Through shyness, childhood training, or an overdeveloped desire not to impose or be a bother, many of us often say ‘No’ when we mean ‘Yes.’ As a child I was a natural alto; the notes just came to me. One Christmas I was asked, begged to sing in a quartet. I longed to do it, but steadfastly and irrationally said ‘No.’ I needed someone to teach me not to say ‘No’ when I meant ‘Yes.’
“Don’t Say No If You Mean Yes” is a watchword at our house. It is a lesson we seem to have mastered pretty well, though we have said it often to young guests who sometimes demurred to be polite.
Again, the caution: If it’s wrong, or doubtful, say ‘No!’ and make it stick, even if strongly tugged toward ‘Yes.’ But when worthy opportunity knocks, DON’T SAY NO IF YOU MEAN YES!
One Reply to “Don’t Say No if You Mean Yes”
I don’t know about you, but as someone influenced by our self-sufficient culture, this one’s a real problem for me, and I’ve noticed that I’m not alone. When offered something, if we’re tempted to say, “I don’t want to impose” or “No thank you,” we need to ask ourselves the following questions:
1) Would accepting this give me the opportunity to spend time with the giver and build up a friendship?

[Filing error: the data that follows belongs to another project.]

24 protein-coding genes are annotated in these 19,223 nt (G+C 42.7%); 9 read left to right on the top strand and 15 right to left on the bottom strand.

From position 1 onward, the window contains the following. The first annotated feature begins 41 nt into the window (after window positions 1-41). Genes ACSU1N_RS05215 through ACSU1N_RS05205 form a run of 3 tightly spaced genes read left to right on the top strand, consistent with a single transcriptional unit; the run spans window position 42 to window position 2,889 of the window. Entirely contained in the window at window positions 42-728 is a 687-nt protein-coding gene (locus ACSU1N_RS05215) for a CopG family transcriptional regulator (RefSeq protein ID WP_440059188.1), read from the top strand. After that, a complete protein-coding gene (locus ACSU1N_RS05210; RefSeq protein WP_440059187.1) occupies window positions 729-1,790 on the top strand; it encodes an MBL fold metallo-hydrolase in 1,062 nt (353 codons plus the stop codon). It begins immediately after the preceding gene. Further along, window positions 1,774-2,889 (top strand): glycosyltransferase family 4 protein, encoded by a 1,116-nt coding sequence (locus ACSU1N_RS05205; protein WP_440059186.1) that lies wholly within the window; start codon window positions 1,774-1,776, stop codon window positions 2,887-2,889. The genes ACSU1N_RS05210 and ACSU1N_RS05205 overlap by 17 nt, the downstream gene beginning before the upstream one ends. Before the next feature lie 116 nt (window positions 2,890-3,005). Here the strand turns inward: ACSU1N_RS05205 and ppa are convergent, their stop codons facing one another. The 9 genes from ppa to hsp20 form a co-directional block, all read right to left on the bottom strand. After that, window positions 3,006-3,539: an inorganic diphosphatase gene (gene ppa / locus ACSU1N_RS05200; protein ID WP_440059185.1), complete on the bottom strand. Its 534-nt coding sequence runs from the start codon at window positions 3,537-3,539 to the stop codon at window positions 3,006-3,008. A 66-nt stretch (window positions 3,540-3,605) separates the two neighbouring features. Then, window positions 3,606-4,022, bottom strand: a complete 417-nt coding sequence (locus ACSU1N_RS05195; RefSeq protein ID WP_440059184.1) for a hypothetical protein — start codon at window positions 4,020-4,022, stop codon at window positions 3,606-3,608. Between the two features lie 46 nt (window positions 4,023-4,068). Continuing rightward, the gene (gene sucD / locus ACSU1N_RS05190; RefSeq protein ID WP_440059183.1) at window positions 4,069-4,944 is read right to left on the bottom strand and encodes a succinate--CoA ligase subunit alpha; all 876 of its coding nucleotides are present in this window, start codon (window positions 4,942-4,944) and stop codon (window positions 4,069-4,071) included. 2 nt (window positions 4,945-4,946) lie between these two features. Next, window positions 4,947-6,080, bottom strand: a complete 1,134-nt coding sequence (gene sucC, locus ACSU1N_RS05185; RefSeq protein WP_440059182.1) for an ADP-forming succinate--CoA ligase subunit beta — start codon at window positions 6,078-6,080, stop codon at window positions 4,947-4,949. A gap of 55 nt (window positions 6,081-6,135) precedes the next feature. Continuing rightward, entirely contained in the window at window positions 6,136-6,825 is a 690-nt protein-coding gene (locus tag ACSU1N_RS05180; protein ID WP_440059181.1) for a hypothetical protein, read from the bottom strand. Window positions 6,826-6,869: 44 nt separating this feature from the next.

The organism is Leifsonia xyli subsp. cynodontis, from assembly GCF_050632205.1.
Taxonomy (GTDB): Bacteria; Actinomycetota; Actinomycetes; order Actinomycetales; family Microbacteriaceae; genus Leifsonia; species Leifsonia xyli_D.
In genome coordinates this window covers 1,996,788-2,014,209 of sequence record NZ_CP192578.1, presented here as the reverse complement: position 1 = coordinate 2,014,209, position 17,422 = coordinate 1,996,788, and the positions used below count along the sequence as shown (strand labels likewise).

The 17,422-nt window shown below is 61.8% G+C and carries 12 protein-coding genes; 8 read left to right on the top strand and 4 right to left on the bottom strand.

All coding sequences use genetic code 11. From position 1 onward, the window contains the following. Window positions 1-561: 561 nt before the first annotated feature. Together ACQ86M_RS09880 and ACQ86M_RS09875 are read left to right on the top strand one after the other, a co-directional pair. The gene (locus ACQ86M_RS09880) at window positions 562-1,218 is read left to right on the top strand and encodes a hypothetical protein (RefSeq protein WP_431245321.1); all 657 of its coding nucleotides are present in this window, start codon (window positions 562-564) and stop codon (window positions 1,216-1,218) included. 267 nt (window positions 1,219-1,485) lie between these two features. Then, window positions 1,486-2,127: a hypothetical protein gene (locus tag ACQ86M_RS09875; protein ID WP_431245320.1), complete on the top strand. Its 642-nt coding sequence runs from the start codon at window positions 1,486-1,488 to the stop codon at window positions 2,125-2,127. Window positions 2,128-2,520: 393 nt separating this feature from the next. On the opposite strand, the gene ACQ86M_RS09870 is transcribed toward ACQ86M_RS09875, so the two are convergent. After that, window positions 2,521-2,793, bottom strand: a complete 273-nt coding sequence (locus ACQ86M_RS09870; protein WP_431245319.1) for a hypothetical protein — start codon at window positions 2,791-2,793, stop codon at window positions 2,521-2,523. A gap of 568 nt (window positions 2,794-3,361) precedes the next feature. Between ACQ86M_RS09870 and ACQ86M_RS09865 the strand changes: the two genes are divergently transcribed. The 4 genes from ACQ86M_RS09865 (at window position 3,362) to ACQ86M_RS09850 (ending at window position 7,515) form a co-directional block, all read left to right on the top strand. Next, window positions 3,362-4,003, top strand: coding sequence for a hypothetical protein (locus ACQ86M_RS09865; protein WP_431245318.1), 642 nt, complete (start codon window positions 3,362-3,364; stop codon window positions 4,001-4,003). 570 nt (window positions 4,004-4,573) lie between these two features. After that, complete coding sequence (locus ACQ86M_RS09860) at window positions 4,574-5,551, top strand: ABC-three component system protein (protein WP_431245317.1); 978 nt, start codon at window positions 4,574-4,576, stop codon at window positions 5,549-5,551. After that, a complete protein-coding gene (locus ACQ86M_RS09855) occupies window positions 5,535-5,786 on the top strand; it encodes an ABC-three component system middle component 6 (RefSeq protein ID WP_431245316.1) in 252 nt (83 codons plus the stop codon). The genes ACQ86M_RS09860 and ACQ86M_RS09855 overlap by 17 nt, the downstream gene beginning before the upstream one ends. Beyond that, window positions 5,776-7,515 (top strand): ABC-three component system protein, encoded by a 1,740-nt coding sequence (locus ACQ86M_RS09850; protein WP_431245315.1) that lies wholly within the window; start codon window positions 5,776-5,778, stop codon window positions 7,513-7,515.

2) Would the person making the offer be serving the Lord?
3) Would I say “no” simply because I’m too proud to receive a gift?
4) Am I fostering a spirit of self-sufficiency?
Here are some verses that come to mind:
Mark 9:41 For truly, I say to you, whoever gives you a cup of water to drink because you belong to Christ will by no means lose his reward.
Philippians 4:17 Not that I seek the gift, but I seek the fruit that increases to your credit.
Hebrews 10:25 not neglecting to meet together, as is the habit of some, but encouraging one another, and all the more as you see the Day drawing near.
And what would Jesus do, given the opportunity you’re being offered?
Matthew 11:19 — The Son of Man came eating and drinking, and they say, ‘Look at him! A glutton and a drunkard, a friend of tax collectors and sinners!’ Yet wisdom is justified by her deeds.” Jesus cared more about the people he came to serve–or sometimes be served BY–than his own reputation (as measured by questionable cultural values like self-sufficiency!).